So Percussion‘s new album, nAnP [neither Anvil nor Pulley], was released this week digitally and…otherwise.

The album is about 45 minutes long, and offers a single piece broken into five movements, scored for a turntable (which plays an LP of old-timey fiddle tunes performed by the piece’s composer, Dan Trueman); virtual metronomes, clicking relentlessly but reset by striking raw chunks of wood; repurposed golf video game controllers—joysticks with pull-strings, a.k.a. “the tethers”; a single bass drum with speaker drivers attached; drum machines; and of course the four percussionists who make up So Percussion. The piece conjures a pinging, rattling, booming, but ultimately very gentle and spacious sound-world, closer to the quieter moments of Aphex Twin, Autechre or Photek than anything “classical” (though parts of it also remind me of Steve Reich and of Chinese ritual music). It’s really a remarkable piece, one of the most unique and fascinating works I’ve heard so far this year.

The five movements are:

Act 1: Another Wallflower [from Long Ago]

Act 2: 120bpm [or, What is your Metronome Thinking?]

Act 3: A Cow Call [please oh Please Come Home!]

Act 4: Feedback [in Which a Famous Bach Prelude becomes Ill-Tempered]

Act 5: Hang Dog Springar [a Slow Dance]

If you just want the MP3s, you can get them via Amazon or iTunes, as you would with any other record. But they’re also offering a couple of cool physical-object options ranging in price from $20 to $200, and available via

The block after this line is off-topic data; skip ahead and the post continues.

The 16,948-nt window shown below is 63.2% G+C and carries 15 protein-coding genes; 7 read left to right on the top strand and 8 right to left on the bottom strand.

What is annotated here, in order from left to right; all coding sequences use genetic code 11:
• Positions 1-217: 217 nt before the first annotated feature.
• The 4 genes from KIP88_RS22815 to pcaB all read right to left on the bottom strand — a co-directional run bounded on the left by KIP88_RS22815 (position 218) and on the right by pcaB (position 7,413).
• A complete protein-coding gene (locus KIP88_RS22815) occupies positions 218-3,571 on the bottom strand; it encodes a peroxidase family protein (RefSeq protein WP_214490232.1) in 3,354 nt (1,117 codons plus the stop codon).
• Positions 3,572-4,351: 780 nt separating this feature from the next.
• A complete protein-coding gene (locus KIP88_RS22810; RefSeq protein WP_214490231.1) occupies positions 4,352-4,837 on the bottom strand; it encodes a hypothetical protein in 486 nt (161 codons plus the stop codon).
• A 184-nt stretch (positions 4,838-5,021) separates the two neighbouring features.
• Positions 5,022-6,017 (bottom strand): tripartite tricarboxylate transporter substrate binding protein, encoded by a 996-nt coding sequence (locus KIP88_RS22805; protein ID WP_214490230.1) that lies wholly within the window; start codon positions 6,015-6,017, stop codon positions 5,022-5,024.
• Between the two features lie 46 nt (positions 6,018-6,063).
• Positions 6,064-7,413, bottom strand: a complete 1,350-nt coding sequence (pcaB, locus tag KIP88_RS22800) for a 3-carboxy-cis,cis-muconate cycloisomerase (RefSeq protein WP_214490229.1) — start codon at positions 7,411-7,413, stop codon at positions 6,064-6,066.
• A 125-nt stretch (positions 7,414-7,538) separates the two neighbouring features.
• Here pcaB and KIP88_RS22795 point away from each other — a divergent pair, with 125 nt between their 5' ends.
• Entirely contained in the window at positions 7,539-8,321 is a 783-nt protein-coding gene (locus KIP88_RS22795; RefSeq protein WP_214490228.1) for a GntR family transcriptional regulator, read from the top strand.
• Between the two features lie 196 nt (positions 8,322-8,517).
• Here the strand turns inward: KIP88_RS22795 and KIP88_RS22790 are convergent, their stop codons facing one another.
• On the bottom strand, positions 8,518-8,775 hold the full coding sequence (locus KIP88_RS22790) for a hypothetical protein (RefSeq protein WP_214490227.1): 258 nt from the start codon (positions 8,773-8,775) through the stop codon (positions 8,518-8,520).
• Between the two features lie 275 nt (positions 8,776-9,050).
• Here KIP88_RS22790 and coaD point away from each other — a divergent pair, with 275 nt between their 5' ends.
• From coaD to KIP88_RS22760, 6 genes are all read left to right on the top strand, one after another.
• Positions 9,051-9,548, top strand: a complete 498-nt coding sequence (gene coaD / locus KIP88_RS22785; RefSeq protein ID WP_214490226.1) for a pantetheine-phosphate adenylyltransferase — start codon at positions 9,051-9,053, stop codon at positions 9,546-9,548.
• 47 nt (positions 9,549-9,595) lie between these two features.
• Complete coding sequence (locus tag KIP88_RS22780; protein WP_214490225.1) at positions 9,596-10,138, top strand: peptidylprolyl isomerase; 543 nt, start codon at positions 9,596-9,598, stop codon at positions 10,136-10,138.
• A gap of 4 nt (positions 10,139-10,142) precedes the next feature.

– a repurposed LP from a used record store [video explanation/demonstration here]: On the front and back of each LP, the nAnP artwork (designed by Frank Olinsky) is affixed as a sticker. Inside is the original used record (original music to be discovered) plus a download card with link to the digital booklet for nAnP.

– an interactive speaker driver [video explanation/demonstration here]. The device used to create feedback on the bass drum in the fourth movement, along with the download card and link to the digital booklet. Package includes 1/8” cables that can be plugged into an iPod or computer to interact with the piece.

– an interactive tether controller [video explanation/demonstration here]. The golf video game controllers used in 120bpm to play sound files, along with the download card, link to the digital booklet, and a link to download custom playable software by Dan Trueman.

Phil Freeman

Here’s a video of the full piece:

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